SpaceX will launch its Dragon spacecraft for its 11th commercial resupply mission to the International Space Station (ISS) from NASA's Kennedy Space Centre on June 1.
Dragon will lift into orbit atop the Falcon 9 rocket carrying crew supplies, equipment and scientific research to crewmembers living aboard the station, NASA said in a statement on Saturday.
The flight will deliver investigations and facilities that study neutron stars, osteoporosis, solar panels and tools for Earth-observation.
"In addition to studying the matter within the neutron stars, the payload also includes a technology demonstration called the Station Explorer for X-ray Timing and Navigation Technology (SEXTANT), which will help researchers to develop a pulsar-based, space navigation system," NASA said.
Neutron stars are the glowing cinders left behind when massive stars explode as supernovas and contain exotic states of matter that are impossible to replicate in any ground lab.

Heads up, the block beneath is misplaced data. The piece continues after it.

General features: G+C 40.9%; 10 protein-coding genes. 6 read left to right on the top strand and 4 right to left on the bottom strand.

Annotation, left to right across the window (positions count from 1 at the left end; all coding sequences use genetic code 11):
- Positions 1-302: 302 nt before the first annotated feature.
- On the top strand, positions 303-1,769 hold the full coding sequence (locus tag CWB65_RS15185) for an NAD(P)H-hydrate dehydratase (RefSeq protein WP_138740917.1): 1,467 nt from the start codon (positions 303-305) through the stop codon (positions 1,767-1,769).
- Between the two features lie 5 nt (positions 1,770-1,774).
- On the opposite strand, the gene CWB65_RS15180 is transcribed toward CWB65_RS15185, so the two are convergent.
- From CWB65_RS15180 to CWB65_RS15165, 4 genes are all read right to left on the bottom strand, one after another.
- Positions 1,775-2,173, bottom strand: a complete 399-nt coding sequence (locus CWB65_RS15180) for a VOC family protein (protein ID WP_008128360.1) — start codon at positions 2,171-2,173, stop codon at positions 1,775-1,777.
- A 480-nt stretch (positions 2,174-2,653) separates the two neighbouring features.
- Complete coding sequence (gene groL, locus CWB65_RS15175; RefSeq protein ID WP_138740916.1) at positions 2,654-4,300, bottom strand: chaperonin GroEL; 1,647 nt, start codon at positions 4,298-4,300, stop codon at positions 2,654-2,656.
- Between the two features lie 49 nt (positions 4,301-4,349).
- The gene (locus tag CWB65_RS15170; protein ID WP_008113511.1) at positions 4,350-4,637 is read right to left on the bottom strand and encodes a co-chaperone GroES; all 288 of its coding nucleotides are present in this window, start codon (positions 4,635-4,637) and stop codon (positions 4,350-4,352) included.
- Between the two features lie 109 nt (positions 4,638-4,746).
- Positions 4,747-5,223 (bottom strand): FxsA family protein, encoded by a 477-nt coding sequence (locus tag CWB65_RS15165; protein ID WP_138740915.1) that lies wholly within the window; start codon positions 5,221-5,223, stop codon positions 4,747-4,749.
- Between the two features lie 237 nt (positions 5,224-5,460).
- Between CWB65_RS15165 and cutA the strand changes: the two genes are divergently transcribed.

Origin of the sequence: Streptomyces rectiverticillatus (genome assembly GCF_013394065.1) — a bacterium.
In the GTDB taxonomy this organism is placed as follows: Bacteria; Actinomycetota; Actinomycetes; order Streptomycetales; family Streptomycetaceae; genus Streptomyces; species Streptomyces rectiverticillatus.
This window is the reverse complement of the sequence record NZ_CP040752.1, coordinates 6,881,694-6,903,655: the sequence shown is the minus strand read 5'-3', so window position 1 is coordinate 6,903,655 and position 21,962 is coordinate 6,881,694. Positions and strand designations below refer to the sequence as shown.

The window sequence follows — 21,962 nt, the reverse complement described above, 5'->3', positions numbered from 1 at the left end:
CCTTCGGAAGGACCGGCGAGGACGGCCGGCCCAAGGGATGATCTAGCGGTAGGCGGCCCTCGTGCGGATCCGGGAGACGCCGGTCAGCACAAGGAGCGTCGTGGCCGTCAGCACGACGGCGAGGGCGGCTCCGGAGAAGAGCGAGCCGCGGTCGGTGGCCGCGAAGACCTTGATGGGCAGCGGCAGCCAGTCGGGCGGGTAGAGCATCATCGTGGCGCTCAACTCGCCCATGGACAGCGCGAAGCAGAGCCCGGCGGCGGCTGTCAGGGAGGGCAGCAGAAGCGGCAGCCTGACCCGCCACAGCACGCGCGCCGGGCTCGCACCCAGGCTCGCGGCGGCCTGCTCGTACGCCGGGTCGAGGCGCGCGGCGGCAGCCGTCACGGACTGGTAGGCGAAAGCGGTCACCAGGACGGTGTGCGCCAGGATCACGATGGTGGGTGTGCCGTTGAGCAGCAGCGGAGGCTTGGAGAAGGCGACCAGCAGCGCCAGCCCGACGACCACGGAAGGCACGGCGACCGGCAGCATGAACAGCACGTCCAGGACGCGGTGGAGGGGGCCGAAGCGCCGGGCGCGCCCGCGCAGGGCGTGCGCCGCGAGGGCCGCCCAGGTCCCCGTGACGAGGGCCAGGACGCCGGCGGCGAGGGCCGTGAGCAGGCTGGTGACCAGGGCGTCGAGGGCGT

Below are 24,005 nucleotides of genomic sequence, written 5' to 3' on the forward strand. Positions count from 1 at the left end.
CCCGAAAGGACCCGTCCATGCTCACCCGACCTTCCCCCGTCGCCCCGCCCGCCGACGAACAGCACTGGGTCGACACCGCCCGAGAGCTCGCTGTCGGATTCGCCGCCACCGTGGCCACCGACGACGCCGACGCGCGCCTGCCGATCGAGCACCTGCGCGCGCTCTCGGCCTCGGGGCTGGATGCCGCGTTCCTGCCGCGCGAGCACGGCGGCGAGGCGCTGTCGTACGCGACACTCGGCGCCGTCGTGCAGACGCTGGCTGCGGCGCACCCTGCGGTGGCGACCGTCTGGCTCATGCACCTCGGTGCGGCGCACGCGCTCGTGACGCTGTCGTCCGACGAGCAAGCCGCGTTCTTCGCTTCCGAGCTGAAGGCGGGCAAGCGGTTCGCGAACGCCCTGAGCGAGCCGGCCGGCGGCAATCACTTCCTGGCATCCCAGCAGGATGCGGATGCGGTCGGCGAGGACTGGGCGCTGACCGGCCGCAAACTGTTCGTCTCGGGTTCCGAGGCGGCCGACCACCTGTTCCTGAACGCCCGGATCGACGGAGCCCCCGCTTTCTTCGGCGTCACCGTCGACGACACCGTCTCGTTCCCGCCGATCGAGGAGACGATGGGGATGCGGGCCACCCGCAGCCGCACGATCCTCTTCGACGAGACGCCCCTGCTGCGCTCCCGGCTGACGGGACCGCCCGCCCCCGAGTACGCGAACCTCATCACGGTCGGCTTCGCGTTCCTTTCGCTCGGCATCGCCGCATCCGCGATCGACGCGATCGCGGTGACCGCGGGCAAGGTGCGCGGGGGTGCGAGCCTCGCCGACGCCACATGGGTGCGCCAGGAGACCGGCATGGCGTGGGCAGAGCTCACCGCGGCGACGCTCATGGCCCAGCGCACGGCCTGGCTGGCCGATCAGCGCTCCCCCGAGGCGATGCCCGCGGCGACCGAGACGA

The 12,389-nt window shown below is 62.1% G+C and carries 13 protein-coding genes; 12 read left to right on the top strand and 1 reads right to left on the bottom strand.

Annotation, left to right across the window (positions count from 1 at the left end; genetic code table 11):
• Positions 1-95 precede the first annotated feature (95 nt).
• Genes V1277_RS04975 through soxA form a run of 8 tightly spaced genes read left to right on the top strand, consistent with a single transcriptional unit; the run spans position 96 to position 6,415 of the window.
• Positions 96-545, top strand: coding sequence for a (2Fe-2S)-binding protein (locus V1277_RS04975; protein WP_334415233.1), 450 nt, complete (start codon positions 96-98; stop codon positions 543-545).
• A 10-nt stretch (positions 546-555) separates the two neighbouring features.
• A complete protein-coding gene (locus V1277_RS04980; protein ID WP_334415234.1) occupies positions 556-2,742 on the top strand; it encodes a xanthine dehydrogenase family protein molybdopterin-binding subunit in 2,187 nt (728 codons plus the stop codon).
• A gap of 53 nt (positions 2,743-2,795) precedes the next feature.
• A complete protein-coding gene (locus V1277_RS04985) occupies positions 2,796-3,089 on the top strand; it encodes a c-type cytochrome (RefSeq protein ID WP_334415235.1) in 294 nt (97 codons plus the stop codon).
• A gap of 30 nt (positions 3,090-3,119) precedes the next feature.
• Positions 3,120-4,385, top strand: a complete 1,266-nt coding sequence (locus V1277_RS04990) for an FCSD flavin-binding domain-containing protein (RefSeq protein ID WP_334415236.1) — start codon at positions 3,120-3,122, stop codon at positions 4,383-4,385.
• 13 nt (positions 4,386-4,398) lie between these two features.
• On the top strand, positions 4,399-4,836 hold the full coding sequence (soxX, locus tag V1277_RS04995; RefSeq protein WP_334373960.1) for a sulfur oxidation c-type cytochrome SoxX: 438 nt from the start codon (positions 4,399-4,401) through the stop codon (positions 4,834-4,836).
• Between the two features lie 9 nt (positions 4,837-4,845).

These stars are called "pulsars" because of the unique way they emit light. As the star spins, the light sweeps past us, making it appear as if the star is pulsing.
The Neutron Star Interior Composition Explored (NICER) payload, affixed to the exterior of the space station, studies the physics of these stars, providing new insight into their nature and behaviour.
Neutron stars emit X-ray radiation, enabling the NICER technology to observe and record information about its structure, dynamics and energetics.
NASA will also send new solar panels called Roll-Out Solar Array (ROSA) which are lighter and stores more compactly for launch than the rigid solar panels currently in use.
ROSA has solar cells on a flexible blanket and a framework that rolls out like a tape measure.
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